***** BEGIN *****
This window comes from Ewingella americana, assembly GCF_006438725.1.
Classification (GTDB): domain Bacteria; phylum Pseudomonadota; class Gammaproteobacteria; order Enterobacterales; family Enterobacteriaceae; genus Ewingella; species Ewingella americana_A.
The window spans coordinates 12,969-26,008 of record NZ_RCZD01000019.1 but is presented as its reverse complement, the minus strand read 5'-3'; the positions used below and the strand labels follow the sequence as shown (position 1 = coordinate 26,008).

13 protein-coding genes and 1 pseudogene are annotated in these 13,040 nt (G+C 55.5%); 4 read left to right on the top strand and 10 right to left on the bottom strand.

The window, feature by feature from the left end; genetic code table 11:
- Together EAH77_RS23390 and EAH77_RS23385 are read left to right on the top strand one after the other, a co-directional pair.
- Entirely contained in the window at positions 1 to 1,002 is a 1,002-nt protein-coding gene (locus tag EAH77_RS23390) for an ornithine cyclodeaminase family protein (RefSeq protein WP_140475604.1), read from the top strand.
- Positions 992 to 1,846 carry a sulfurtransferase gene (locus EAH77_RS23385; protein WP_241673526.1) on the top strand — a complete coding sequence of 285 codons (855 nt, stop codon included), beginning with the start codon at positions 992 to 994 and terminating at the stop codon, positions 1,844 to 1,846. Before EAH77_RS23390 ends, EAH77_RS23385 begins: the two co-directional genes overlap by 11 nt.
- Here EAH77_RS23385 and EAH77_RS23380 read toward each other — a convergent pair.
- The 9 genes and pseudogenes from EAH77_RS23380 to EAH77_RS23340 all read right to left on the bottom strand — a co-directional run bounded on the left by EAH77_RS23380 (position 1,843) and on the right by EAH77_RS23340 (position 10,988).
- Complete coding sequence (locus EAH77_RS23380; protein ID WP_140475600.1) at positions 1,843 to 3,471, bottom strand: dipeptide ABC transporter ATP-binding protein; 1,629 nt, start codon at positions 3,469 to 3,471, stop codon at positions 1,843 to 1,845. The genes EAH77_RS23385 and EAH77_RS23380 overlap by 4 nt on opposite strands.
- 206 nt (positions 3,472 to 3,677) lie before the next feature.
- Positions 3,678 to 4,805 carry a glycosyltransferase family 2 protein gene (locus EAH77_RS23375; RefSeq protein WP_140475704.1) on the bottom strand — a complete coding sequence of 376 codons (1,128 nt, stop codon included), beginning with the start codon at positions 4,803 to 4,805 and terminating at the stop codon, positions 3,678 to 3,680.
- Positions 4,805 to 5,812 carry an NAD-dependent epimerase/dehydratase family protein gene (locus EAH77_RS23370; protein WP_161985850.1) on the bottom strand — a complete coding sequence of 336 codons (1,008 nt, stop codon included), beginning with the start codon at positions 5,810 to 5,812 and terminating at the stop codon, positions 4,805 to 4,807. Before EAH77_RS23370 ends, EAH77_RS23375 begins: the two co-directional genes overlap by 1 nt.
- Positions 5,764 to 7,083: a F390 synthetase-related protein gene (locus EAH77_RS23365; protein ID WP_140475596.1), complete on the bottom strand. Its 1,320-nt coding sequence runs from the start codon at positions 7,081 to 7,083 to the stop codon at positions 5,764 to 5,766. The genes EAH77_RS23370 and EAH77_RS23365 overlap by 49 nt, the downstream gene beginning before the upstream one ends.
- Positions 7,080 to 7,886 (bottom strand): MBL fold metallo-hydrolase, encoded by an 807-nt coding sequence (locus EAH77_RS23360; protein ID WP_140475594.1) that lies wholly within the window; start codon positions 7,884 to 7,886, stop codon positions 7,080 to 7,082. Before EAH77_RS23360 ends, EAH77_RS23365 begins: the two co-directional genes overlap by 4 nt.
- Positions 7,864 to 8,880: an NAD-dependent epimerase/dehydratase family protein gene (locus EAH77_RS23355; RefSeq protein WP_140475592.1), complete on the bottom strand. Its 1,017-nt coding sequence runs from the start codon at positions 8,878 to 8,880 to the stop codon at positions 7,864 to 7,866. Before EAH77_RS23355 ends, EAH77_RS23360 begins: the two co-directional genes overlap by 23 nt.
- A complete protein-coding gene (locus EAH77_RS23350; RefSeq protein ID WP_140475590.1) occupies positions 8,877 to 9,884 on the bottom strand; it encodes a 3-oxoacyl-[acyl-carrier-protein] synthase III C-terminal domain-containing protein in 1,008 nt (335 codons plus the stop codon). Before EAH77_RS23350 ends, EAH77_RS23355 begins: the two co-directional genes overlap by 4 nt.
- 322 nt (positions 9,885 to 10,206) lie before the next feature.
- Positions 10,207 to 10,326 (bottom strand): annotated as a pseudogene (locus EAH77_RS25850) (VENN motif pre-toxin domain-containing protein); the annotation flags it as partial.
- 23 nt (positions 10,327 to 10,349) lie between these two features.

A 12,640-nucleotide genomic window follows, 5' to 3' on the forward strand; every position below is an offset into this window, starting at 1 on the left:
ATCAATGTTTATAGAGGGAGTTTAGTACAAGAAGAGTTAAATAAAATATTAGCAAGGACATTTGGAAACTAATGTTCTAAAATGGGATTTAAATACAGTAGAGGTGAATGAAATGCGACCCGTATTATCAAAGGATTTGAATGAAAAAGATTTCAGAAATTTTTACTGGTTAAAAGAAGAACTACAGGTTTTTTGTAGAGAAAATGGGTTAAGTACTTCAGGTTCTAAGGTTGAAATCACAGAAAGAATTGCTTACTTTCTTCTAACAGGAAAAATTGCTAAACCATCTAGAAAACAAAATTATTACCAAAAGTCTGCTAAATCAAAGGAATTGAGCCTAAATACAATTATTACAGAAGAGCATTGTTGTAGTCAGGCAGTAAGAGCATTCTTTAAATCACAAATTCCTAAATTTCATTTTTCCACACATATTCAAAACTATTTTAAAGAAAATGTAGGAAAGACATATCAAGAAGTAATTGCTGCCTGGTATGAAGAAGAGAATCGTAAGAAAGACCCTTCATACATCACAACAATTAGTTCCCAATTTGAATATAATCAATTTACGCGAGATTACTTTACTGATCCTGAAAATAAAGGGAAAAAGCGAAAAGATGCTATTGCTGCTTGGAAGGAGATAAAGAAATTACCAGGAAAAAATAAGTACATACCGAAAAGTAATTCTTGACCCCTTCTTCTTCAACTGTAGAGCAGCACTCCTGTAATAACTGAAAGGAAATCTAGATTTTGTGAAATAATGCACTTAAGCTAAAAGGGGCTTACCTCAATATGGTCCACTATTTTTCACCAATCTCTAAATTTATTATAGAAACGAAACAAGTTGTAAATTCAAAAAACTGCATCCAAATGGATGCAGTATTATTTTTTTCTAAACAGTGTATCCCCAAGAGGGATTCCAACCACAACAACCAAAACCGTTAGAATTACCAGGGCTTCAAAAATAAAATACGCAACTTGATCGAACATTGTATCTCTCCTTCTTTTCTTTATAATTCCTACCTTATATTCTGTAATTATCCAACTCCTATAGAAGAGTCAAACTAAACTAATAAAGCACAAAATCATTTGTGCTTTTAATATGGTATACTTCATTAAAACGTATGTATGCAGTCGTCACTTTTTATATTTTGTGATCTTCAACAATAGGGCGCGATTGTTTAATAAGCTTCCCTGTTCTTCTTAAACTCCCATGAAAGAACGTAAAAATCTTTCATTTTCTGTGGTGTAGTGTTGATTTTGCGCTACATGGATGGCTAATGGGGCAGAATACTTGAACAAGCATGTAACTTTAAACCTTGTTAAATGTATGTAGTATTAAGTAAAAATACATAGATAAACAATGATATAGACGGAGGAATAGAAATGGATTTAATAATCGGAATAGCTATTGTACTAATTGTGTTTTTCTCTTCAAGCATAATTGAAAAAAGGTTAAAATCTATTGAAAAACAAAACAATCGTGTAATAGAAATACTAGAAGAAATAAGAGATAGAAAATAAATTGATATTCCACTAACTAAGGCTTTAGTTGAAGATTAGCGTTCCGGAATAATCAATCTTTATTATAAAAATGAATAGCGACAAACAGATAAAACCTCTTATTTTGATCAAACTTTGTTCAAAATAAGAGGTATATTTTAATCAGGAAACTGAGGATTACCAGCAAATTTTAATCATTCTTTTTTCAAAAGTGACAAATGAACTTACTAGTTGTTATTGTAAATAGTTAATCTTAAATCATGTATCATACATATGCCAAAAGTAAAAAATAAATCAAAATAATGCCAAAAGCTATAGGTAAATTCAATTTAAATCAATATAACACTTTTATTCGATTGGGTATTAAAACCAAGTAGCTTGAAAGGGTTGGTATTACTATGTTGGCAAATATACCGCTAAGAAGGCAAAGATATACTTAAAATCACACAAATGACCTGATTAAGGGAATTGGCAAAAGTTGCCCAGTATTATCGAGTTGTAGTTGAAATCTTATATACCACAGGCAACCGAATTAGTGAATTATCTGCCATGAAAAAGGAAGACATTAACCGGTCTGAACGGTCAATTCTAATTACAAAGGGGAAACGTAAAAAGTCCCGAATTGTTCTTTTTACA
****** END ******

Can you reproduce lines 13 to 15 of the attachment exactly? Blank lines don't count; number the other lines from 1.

- Positions 3,678 to 4,805 carry a glycosyltransferase family 2 protein gene (locus EAH77_RS23375; RefSeq protein WP_140475704.1) on the bottom strand — a complete coding sequence of 376 codons (1,128 nt, stop codon included), beginning with the start codon at positions 4,803 to 4,805 and terminating at the stop codon, positions 3,678 to 3,680.
- Positions 4,805 to 5,812 carry an NAD-dependent epimerase/dehydratase family protein gene (locus EAH77_RS23370; protein WP_161985850.1) on the bottom strand — a complete coding sequence of 336 codons (1,008 nt, stop codon included), beginning with the start codon at positions 5,810 to 5,812 and terminating at the stop codon, positions 4,805 to 4,807. Before EAH77_RS23370 ends, EAH77_RS23375 begins: the two co-directional genes overlap by 1 nt.
- Positions 5,764 to 7,083: a F390 synthetase-related protein gene (locus EAH77_RS23365; protein ID WP_140475596.1), complete on the bottom strand. Its 1,320-nt coding sequence runs from the start codon at positions 7,081 to 7,083 to the stop codon at positions 5,764 to 5,766. The genes EAH77_RS23370 and EAH77_RS23365 overlap by 49 nt, the downstream gene beginning before the upstream one ends.